So, stress + work + moving= not blogging.  I’m going to try to remember not to lump those three things together again anytime soon, so that I don’t end up missing four weeks of sharing fun Hungarian recipes with all of you!

Somehow, in the midst of all the moving drama, we managed to join Misha’s family and thirty of their closest family friends on a mountaintop in Pennsylvania called Blue Ridge Summit.  They all go every year, and it’s a fun and beautiful weekend packed with hiking, biking, swimming, and lots of cooking and general fellowship.  While there we hiked a small section of the Appalacian Trail, and it was COVERED in mushrooms- every size, shape, and color was represented.  It was absolutely incredible.  For meals, each family that comes has to pick a meal to serve for everyone, so for Sunday lunch we volunteered to make one of my favorite soups of all time:  Portabella Mushroom and Lentil Soup.

Now, let’s be clear here: this recipe is not exactly Hungarian.  Ok, it’s not really Hungarian at all.  It is just what I happen to be making and craving at the moment.  Some weeks I just don’t get around to cooking or baking Hungarian, and I still want to be able to share recipes with you even if they’re not Hungarian (there will be more on that topic in a later post!).  The best thing about sharing this soup recipe with you is that it does have a Hungarian connection, even if it’s slim.  Soups of all sorts are a very common Hungarian meal, and there is even a Hungarian Mushroom soup (Grandma has her own recipe for it, I believe- maybe I’ll make that next week?).

This soup is also just incredibly delicious.  I got the recipe from a neighbor years and years ago, and it never fails to disappoint.  When the air starts to turn cool and cold rain is falling on colored leaves, this soup is the perfect heart warmer.   It has very simple ingredients and preparation, and is cheap and quick to make.  The hearty, meat-like portabellas are low in calories and sodium and high in fiber.  This soup is also a step better than vegetarian- it’s vegan!  Yup, this is one of the only meals I make and love where cheese is not necessary, or even missed.  A little salt and pepper and a French or Country Wheat baguette with butter and I am SET.  Also, feeds a crowd quite well- and they’ll NEVER miss the meat with this one!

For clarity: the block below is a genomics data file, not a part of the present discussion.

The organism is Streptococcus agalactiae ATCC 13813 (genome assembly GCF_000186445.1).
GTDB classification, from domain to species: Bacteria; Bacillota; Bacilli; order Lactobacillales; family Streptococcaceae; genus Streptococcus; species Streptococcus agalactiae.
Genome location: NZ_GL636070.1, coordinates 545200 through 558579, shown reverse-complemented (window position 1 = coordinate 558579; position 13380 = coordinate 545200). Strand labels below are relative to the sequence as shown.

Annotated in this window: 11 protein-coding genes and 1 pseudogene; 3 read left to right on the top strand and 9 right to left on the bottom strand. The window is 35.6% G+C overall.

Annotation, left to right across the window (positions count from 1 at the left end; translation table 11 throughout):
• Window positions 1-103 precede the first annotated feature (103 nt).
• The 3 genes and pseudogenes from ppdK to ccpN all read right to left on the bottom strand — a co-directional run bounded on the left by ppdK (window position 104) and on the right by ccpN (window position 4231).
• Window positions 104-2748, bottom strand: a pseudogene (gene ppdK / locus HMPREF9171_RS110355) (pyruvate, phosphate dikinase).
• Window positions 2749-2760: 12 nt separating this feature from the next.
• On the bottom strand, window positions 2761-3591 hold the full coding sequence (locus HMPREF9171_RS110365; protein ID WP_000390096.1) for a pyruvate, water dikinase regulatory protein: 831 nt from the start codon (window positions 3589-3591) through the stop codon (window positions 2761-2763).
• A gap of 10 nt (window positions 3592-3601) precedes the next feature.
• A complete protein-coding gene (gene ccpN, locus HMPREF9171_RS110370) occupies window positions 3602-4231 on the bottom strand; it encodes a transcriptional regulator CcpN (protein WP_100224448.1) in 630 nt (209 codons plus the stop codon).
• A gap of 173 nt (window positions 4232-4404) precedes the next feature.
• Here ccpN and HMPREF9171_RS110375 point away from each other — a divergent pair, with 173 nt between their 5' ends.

Portabella Mushroom and Lentil Soup

About 2 tablespoons olive oil

3-5 cloves of garlic, minced

1 medium yellow onion, chopped

4 large portabella mushroom caps, chopped

1 can diced tomatoes, with their juices (this is supposed to be a normal sized can.  You can always add more tomatoes though, and fresh cherry tomatoes crushed with a potato masher are great in it too)

1 cup dried brown lentils

5 cups vegetable broth

Salt and pepper to taste

Parsley if desired


Heat olive oil in a large saucepan (about six quarts).  Add garlic and onion and sauté until the onions become soft and transparent, about 3 minutes.  Add portabellas (you may need to add a bit more oil as well) and sauté until they begin to release their juices, about 5 minutes.  Add the tomatoes, lentils, and vegetable broth.  Bring to a boil, and then turn the heat to low and simmer for about an hour, or until soup thickens.  Add salt and pepper to taste, and garnish with parsley if desired.  Serves well with bread and butter.  Easily doubled or tripled to feed a large group.